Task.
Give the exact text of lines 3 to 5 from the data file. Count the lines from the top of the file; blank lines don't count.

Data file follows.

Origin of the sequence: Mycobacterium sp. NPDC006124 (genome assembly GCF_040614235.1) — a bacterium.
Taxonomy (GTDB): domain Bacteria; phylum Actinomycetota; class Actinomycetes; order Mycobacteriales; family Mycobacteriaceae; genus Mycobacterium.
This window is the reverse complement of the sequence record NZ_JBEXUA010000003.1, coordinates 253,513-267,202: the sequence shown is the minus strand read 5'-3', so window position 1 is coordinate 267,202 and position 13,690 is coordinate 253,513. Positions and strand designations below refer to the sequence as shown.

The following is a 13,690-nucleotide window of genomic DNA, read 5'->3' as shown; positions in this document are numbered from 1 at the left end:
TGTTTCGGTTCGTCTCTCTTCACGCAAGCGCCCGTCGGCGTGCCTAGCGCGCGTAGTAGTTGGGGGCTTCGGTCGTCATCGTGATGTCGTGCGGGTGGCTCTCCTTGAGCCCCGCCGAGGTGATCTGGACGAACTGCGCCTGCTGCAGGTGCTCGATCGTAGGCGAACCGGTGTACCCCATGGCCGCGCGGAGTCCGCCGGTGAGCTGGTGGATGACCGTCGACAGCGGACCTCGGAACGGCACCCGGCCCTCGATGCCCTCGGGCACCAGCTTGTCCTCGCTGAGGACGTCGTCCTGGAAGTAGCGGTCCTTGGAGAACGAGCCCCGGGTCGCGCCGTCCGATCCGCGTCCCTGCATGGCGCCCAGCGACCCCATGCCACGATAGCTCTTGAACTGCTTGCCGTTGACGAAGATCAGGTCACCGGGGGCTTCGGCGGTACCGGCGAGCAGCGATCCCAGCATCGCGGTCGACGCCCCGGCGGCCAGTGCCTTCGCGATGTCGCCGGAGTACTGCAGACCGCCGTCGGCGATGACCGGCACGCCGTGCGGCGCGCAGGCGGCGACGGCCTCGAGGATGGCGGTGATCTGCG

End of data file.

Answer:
This window is the reverse complement of the sequence record NZ_JBEXUA010000003.1, coordinates 253,513-267,202: the sequence shown is the minus strand read 5'-3', so window position 1 is coordinate 267,202 and position 13,690 is coordinate 253,513. Positions and strand designations below refer to the sequence as shown.

The following is a 13,690-nucleotide window of genomic DNA, read 5'->3' as shown; positions in this document are numbered from 1 at the left end:
TGTTTCGGTTCGTCTCTCTTCACGCAAGCGCCCGTCGGCGTGCCTAGCGCGCGTAGTAGTTGGGGGCTTCGGTCGTCATCGTGATGTCGTGCGGGTGGCTCTCCTTGAGCCCCGCCGAGGTGATCTGGACGAACTGCGCCTGCTGCAGGTGCTCGATCGTAGGCGAACCGGTGTACCCCATGGCCGCGCGGAGTCCGCCGGTGAGCTGGTGGATGACCGTCGACAGCGGACCTCGGAACGGCACCCGGCCCTCGATGCCCTCGGGCACCAGCTTGTCCTCGCTGAGGACGTCGTCCTGGAAGTAGCGGTCCTTGGAGAACGAGCCCCGGGTCGCGCCGTCCGATCCGCGTCCCTGCATGGCGCCCAGCGACCCCATGCCACGATAGCTCTTGAACTGCTTGCCGTTGACGAAGATCAGGTCACCGGGGGCTTCGGCGGTACCGGCGAGCAGCGATCCCAGCATCGCGGTCGACGCCCCGGCGGCCAGTGCCTTCGCGATGTCGCCGGAGTACTGCAGACCGCCGTCGGCGATGACCGGCACGCCGTGCGGCGCGCAGGCGGCGACGGCCTCGAGGATGGCGGTGATCTGCG